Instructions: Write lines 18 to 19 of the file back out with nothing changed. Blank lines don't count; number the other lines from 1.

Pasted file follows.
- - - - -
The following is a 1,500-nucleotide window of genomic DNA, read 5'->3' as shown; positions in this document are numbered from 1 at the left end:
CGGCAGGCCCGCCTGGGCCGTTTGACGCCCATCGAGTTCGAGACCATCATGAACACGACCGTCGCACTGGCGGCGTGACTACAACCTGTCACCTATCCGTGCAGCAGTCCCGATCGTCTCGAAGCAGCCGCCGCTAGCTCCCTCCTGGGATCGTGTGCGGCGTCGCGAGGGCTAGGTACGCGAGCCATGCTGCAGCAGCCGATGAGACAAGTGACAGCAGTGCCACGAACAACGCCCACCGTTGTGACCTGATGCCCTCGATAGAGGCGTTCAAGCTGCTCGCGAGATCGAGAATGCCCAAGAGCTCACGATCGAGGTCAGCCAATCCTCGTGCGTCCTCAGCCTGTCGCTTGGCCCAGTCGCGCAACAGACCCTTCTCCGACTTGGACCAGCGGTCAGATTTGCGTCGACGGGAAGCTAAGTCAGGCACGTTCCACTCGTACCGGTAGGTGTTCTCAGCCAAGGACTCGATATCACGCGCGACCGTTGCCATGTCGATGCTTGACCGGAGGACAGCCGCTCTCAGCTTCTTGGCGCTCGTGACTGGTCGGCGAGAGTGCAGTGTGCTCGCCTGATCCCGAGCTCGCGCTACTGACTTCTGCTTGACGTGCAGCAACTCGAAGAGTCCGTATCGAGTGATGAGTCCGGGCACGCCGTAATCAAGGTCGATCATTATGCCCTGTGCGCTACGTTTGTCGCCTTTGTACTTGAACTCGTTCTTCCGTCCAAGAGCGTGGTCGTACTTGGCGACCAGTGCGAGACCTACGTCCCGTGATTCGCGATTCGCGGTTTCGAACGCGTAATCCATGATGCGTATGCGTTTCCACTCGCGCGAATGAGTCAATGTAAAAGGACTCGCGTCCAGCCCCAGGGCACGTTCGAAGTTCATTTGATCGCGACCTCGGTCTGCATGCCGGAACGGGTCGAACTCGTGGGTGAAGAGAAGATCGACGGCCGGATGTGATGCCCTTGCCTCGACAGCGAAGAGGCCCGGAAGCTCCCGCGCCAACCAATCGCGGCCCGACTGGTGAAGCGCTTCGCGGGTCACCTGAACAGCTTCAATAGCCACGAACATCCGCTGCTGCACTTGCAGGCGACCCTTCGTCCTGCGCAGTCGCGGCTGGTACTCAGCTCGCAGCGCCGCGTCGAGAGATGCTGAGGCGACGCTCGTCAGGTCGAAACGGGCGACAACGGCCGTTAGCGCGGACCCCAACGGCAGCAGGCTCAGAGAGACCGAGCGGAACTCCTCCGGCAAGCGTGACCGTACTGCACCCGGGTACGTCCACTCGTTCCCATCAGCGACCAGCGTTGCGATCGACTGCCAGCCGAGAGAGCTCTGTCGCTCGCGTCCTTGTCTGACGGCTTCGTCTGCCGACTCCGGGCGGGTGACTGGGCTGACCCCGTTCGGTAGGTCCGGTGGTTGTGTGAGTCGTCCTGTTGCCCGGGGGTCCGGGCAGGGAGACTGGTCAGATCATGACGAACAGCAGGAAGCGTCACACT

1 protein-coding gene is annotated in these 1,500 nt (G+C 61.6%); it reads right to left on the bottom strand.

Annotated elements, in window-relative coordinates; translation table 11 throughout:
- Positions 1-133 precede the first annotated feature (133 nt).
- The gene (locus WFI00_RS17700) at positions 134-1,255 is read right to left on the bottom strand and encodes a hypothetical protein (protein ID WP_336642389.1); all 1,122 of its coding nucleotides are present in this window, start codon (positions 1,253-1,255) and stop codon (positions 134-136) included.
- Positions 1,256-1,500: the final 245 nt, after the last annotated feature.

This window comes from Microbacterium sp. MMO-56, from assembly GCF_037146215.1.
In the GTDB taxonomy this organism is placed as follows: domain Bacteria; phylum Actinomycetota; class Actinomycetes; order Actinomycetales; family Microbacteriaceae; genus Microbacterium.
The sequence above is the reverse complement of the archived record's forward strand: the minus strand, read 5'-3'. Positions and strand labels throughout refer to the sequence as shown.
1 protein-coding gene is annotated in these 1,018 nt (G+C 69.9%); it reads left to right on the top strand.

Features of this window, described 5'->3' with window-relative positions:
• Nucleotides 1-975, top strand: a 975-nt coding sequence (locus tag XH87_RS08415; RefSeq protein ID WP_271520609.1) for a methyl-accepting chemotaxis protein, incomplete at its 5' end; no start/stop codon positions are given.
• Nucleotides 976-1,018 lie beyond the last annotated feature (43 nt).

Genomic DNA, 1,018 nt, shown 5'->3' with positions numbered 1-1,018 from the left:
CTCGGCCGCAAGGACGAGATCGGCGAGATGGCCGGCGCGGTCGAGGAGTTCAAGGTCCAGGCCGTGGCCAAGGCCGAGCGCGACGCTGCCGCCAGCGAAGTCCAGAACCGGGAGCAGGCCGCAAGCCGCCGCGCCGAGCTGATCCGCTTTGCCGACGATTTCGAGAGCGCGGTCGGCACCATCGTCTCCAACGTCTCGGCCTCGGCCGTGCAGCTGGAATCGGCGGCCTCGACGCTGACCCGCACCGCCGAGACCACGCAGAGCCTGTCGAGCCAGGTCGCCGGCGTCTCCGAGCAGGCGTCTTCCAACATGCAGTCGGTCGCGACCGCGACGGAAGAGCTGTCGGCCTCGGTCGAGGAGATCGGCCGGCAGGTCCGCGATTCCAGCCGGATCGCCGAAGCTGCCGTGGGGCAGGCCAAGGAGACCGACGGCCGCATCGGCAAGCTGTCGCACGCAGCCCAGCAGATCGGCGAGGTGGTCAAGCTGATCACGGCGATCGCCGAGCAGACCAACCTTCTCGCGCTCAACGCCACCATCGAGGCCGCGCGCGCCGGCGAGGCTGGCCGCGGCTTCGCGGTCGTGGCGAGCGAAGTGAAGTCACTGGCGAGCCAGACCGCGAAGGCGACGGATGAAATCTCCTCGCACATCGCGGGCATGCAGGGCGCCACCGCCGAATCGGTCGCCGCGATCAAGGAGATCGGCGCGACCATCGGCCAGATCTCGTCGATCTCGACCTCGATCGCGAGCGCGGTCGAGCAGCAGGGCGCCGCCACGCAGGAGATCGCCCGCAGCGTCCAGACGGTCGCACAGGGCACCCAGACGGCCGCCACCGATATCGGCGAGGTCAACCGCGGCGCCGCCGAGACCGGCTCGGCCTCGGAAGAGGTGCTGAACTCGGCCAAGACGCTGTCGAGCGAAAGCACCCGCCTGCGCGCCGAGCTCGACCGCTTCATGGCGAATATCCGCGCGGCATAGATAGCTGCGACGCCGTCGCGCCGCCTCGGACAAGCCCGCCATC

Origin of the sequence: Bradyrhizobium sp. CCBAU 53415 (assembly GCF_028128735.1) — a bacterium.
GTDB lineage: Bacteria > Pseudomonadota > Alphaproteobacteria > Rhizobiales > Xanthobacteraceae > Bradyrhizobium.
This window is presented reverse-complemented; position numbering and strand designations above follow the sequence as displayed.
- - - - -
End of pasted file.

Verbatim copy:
GTDB lineage: Bacteria > Pseudomonadota > Alphaproteobacteria > Rhizobiales > Xanthobacteraceae > Bradyrhizobium.
This window is presented reverse-complemented; position numbering and strand designations above follow the sequence as displayed.